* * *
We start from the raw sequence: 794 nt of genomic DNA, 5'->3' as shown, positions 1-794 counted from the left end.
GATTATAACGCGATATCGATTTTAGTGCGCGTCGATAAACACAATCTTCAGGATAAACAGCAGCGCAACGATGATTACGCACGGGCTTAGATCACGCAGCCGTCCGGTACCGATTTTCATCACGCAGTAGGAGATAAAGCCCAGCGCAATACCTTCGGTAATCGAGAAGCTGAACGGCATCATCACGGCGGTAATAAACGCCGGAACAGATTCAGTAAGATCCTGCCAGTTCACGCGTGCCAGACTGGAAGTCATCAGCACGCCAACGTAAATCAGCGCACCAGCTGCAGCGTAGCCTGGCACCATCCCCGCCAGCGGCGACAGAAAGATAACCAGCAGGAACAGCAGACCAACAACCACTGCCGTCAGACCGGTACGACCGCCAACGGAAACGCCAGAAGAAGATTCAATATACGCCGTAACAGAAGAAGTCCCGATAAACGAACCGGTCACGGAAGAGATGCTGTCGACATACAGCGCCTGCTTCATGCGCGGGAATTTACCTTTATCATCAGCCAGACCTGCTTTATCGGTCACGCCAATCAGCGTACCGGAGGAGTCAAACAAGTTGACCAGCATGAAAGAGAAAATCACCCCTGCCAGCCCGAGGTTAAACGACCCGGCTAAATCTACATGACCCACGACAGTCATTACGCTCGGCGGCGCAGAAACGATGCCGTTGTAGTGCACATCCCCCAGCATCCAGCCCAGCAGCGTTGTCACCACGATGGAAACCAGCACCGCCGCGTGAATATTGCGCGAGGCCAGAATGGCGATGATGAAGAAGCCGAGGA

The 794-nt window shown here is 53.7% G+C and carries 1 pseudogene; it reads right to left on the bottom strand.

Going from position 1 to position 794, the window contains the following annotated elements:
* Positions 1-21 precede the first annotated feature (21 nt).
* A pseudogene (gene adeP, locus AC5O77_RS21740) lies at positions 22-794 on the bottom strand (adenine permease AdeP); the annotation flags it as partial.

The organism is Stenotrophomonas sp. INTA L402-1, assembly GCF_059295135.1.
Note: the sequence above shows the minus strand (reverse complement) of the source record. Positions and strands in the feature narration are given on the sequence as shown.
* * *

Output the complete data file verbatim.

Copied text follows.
We start from the raw sequence: 794 nt of genomic DNA, 5'->3' as shown, positions 1-794 counted from the left end.
GATTATAACGCGATATCGATTTTAGTGCGCGTCGATAAACACAATCTTCAGGATAAACAGCAGCGCAACGATGATTACGCACGGGCTTAGATCACGCAGCCGTCCGGTACCGATTTTCATCACGCAGTAGGAGATAAAGCCCAGCGCAATACCTTCGGTAATCGAGAAGCTGAACGGCATCATCACGGCGGTAATAAACGCCGGAACAGATTCAGTAAGATCCTGCCAGTTCACGCGTGCCAGACTGGAAGTCATCAGCACGCCAACGTAAATCAGCGCACCAGCTGCAGCGTAGCCTGGCACCATCCCCGCCAGCGGCGACAGAAAGATAACCAGCAGGAACAGCAGACCAACAACCACTGCCGTCAGACCGGTACGACCGCCAACGGAAACGCCAGAAGAAGATTCAATATACGCCGTAACAGAAGAAGTCCCGATAAACGAACCGGTCACGGAAGAGATGCTGTCGACATACAGCGCCTGCTTCATGCGCGGGAATTTACCTTTATCATCAGCCAGACCTGCTTTATCGGTCACGCCAATCAGCGTACCGGAGGAGTCAAACAAGTTGACCAGCATGAAAGAGAAAATCACCCCTGCCAGCCCGAGGTTAAACGACCCGGCTAAATCTACATGACCCACGACAGTCATTACGCTCGGCGGCGCAGAAACGATGCCGTTGTAGTGCACATCCCCCAGCATCCAGCCCAGCAGCGTTGTCACCACGATGGAAACCAGCACCGCCGCGTGAATATTGCGCGAGGCCAGAATGGCGATGATGAAGAAGCCGAGGA

The 794-nt window shown here is 53.7% G+C and carries 1 pseudogene; it reads right to left on the bottom strand.

Going from position 1 to position 794, the window contains the following annotated elements:
* Positions 1-21 precede the first annotated feature (21 nt).
* A pseudogene (gene adeP, locus AC5O77_RS21740) lies at positions 22-794 on the bottom strand (adenine permease AdeP); the annotation flags it as partial.

The organism is Stenotrophomonas sp. INTA L402-1, assembly GCF_059295135.1.
Note: the sequence above shows the minus strand (reverse complement) of the source record. Positions and strands in the feature narration are given on the sequence as shown.